This article was extracted from Warren Buffett's letters to Berkshire Hathaway's shareholders in 1994. It's available at : http://www.berkshirehathaway.com/letters/1994.html
We try to price, rather than time, purchases. In our view, it is folly to forego buying shares in an outstanding business whose long-term future is predictable, because of short-term worries about an economy or a stock market that we know to be unpredictable. Why scrap an informed decision because of an uninformed guess?
We purchased National Indemnity in 1967, See's in 1972, Buffalo News in 1977, Nebraska Furniture Mart in 1983, and Scott Fetzer in 1986 because those are the years they became available and because we thought the prices they carried were acceptable. In each case, we pondered what the business was likely to do, not what the Dow, the Fed, or the economy might do. If we see this approach as making sense in the purchase of businesses in their entirety, why should we change tack when we are purchasing small pieces of wonderful businesses in the stock market?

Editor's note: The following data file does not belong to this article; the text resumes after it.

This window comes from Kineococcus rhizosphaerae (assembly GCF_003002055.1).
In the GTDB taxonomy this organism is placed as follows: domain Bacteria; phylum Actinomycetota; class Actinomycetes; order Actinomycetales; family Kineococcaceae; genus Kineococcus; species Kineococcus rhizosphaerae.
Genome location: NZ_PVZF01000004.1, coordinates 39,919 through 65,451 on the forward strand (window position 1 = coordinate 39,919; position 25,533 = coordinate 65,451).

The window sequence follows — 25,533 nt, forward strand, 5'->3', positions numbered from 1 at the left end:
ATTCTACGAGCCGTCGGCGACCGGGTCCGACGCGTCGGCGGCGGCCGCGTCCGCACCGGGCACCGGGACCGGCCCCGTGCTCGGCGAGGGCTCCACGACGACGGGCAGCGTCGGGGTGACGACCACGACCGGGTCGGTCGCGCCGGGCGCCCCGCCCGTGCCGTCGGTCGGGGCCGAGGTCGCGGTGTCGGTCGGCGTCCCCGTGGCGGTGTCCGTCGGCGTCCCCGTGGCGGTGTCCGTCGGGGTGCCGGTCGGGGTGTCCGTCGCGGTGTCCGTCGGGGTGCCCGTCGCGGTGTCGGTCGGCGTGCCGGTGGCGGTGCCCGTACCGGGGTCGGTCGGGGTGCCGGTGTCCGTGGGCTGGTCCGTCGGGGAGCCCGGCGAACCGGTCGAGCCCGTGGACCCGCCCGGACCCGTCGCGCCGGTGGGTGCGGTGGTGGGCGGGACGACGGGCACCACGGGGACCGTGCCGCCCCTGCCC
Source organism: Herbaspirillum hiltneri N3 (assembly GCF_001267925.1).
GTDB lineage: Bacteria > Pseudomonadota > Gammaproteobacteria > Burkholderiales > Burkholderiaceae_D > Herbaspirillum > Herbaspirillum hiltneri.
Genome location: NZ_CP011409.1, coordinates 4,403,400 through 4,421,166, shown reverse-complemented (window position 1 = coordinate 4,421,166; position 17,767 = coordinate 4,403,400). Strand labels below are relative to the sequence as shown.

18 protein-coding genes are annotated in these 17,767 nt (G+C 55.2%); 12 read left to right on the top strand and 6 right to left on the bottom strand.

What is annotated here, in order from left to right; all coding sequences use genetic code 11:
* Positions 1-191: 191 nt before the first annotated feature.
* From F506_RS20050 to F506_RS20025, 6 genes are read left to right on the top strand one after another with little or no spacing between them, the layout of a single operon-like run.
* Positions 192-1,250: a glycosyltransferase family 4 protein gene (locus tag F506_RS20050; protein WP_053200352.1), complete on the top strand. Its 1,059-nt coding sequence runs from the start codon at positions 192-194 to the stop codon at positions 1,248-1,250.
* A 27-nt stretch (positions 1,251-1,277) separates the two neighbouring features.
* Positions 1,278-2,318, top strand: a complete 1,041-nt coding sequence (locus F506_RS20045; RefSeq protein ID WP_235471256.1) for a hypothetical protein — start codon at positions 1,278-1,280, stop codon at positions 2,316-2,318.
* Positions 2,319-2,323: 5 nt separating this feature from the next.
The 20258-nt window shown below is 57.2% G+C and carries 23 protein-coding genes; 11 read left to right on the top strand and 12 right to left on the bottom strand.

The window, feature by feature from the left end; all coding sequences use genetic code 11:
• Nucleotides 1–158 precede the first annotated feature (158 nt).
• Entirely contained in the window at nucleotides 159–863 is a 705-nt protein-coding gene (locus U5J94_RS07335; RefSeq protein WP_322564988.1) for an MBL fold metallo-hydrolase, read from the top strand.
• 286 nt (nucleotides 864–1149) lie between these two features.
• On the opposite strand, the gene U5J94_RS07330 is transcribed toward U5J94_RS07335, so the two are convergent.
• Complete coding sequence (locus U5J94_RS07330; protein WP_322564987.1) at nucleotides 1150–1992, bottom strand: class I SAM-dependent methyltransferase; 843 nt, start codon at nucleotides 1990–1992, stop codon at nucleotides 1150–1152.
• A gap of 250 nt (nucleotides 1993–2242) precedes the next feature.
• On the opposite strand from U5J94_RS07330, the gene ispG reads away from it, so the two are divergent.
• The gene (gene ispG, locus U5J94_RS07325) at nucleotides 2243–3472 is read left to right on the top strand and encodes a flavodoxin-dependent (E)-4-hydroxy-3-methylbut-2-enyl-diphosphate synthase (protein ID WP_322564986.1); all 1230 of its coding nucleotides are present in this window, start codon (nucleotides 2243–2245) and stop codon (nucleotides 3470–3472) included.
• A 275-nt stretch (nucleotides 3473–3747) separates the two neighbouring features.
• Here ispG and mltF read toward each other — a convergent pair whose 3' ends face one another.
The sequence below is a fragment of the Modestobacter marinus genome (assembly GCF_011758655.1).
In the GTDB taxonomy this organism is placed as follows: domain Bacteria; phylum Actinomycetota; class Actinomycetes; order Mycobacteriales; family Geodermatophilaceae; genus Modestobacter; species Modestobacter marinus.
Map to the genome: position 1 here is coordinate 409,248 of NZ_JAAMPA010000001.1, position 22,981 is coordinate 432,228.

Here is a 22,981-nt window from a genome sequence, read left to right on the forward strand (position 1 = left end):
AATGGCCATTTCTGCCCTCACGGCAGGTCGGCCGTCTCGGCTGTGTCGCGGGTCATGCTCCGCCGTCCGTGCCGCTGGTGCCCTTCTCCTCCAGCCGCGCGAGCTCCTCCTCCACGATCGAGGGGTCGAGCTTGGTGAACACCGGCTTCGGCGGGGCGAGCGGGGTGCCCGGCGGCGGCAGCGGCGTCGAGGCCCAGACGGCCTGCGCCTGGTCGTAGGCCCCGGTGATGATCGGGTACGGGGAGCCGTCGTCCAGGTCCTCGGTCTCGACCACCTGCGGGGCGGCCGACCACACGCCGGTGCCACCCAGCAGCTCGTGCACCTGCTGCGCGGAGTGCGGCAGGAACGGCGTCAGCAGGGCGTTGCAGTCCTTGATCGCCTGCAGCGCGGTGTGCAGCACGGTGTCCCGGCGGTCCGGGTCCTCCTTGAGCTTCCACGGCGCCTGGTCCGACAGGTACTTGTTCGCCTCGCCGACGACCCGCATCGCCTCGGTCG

Before looking at new investments, we consider adding to old ones. If a business is attractive enough to buy once, it may well pay to repeat the process. We would love to increase our economic interest in See's or Scott Fetzer, but we haven't found a way to add to a 100% holding. In the stock market, however, an investor frequently gets the chance to increase his economic interest in businesses he knows and likes.